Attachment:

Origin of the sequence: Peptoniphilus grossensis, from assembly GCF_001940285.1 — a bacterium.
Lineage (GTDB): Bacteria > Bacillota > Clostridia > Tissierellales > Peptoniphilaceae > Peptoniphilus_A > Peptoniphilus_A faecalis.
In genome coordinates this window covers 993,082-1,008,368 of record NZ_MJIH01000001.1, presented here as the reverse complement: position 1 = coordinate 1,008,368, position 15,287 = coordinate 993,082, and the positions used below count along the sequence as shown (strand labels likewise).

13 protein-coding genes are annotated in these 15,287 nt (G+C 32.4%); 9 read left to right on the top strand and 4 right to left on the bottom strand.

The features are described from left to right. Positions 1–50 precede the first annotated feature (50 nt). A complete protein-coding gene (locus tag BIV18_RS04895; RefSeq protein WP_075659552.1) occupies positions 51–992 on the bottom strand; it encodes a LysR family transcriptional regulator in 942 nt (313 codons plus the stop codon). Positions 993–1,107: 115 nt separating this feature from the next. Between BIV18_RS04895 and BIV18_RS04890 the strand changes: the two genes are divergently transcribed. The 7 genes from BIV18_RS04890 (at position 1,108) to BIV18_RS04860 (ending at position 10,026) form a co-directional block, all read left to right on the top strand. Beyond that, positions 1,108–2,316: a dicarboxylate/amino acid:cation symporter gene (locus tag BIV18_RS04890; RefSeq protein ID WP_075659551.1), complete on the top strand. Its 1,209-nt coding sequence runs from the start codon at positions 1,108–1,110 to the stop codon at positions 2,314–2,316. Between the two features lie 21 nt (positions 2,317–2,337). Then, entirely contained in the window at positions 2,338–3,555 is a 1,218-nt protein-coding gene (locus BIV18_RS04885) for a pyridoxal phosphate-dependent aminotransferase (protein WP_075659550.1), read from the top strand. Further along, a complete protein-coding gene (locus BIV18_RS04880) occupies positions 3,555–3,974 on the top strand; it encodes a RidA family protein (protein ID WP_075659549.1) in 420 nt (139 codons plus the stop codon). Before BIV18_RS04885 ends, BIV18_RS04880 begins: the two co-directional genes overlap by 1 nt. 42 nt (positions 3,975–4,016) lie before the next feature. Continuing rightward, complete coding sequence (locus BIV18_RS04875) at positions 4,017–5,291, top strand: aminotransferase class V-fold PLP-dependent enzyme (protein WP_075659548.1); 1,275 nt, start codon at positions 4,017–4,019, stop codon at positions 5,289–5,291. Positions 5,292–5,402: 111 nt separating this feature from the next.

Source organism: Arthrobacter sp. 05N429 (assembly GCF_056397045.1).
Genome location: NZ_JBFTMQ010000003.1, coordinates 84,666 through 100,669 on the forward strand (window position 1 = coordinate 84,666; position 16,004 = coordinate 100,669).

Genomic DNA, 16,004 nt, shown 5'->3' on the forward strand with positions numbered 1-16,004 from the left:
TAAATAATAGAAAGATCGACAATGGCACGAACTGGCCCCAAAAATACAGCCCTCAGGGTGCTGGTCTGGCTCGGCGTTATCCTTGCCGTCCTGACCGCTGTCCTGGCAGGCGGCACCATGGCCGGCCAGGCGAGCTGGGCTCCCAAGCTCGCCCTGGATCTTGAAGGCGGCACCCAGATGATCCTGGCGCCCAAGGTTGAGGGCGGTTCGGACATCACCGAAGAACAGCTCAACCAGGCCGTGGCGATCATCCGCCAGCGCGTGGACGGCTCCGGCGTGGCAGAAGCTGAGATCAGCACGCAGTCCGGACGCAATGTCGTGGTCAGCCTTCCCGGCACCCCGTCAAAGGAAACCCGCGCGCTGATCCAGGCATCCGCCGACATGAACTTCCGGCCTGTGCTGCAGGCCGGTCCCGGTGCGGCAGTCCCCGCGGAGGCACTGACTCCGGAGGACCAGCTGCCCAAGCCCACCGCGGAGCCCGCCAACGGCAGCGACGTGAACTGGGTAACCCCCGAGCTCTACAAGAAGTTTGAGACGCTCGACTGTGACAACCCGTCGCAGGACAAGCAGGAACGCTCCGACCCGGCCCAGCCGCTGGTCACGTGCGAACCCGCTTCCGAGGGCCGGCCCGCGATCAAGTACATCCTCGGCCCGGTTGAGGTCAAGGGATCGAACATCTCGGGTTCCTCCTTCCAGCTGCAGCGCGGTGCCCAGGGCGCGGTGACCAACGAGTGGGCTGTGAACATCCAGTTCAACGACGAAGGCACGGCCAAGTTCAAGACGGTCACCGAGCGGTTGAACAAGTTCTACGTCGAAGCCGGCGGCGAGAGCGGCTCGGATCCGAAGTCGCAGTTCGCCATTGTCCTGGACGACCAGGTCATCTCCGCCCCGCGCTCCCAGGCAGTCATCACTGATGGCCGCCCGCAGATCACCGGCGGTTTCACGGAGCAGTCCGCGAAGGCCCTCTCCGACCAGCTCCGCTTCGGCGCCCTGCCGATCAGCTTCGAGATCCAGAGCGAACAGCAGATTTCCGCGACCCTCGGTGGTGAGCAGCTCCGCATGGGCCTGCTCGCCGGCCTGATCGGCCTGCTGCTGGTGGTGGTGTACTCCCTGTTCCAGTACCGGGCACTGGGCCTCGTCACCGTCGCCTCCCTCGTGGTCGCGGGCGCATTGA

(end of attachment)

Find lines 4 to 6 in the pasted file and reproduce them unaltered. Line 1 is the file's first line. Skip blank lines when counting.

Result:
13 protein-coding genes are annotated in these 15,287 nt (G+C 32.4%); 9 read left to right on the top strand and 4 right to left on the bottom strand.

The features are described from left to right. Positions 1–50 precede the first annotated feature (50 nt). A complete protein-coding gene (locus tag BIV18_RS04895; RefSeq protein WP_075659552.1) occupies positions 51–992 on the bottom strand; it encodes a LysR family transcriptional regulator in 942 nt (313 codons plus the stop codon). Positions 993–1,107: 115 nt separating this feature from the next. Between BIV18_RS04895 and BIV18_RS04890 the strand changes: the two genes are divergently transcribed. The 7 genes from BIV18_RS04890 (at position 1,108) to BIV18_RS04860 (ending at position 10,026) form a co-directional block, all read left to right on the top strand. Beyond that, positions 1,108–2,316: a dicarboxylate/amino acid:cation symporter gene (locus tag BIV18_RS04890; RefSeq protein ID WP_075659551.1), complete on the top strand. Its 1,209-nt coding sequence runs from the start codon at positions 1,108–1,110 to the stop codon at positions 2,314–2,316. Between the two features lie 21 nt (positions 2,317–2,337). Then, entirely contained in the window at positions 2,338–3,555 is a 1,218-nt protein-coding gene (locus BIV18_RS04885) for a pyridoxal phosphate-dependent aminotransferase (protein WP_075659550.1), read from the top strand. Further along, a complete protein-coding gene (locus BIV18_RS04880) occupies positions 3,555–3,974 on the top strand; it encodes a RidA family protein (protein ID WP_075659549.1) in 420 nt (139 codons plus the stop codon). Before BIV18_RS04885 ends, BIV18_RS04880 begins: the two co-directional genes overlap by 1 nt. 42 nt (positions 3,975–4,016) lie before the next feature. Continuing rightward, complete coding sequence (locus BIV18_RS04875) at positions 4,017–5,291, top strand: aminotransferase class V-fold PLP-dependent enzyme (protein WP_075659548.1); 1,275 nt, start codon at positions 4,017–4,019, stop codon at positions 5,289–5,291. Positions 5,292–5,402: 111 nt separating this feature from the next.

Source organism: Arthrobacter sp. 05N429 (assembly GCF_056397045.1).